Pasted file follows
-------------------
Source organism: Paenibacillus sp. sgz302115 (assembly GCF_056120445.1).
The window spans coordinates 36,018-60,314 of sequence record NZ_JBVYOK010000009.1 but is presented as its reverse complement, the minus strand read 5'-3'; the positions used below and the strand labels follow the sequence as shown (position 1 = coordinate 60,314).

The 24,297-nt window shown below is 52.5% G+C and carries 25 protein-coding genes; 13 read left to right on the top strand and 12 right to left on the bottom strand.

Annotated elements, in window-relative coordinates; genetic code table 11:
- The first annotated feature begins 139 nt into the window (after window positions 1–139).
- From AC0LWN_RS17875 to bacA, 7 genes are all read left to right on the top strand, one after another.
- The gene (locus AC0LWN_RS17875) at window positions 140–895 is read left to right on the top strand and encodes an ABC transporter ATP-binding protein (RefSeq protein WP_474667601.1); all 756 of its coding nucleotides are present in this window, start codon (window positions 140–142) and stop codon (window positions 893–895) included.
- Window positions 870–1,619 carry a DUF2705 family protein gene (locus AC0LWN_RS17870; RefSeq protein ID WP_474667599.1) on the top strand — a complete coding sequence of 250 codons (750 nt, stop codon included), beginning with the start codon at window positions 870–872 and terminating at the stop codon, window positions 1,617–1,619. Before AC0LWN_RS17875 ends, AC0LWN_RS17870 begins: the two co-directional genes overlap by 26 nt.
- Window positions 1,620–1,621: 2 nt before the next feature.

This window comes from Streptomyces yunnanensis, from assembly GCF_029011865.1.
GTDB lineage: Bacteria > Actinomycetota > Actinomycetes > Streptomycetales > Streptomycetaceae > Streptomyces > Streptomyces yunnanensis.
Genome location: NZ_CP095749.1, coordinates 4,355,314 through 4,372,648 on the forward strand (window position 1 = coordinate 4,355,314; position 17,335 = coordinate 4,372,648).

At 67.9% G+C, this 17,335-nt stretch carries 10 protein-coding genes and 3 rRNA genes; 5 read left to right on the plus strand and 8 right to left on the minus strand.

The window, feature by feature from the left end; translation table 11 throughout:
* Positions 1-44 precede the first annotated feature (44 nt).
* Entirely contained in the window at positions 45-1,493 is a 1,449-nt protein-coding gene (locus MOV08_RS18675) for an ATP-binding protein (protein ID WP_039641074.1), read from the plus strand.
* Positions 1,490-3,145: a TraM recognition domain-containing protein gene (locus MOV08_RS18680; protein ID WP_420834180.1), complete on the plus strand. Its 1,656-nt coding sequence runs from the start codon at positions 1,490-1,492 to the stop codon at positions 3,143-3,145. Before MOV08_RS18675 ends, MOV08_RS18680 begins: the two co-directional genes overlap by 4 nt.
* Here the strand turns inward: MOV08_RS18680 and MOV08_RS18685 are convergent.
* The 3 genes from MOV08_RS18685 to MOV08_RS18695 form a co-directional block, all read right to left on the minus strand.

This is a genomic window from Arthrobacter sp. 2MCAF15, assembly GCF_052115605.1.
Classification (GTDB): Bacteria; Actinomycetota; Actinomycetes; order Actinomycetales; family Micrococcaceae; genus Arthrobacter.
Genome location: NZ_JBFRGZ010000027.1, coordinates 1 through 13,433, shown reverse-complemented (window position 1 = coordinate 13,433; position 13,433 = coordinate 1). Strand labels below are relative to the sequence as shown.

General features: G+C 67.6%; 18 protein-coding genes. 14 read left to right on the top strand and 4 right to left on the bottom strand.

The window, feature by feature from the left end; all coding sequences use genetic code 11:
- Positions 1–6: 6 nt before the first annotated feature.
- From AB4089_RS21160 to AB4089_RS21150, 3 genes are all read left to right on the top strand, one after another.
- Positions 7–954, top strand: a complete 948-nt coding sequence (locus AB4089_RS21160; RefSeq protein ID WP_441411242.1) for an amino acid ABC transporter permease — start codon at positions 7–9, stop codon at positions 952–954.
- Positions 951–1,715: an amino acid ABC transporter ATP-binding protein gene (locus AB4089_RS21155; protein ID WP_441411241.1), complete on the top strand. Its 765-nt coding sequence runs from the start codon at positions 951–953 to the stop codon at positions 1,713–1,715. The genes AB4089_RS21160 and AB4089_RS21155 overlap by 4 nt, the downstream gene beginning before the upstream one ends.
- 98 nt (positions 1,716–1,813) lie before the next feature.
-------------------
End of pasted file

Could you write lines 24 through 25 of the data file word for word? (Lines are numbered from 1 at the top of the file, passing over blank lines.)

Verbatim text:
The window, feature by feature from the left end; all coding sequences use genetic code 11:
- Positions 1–6: 6 nt before the first annotated feature.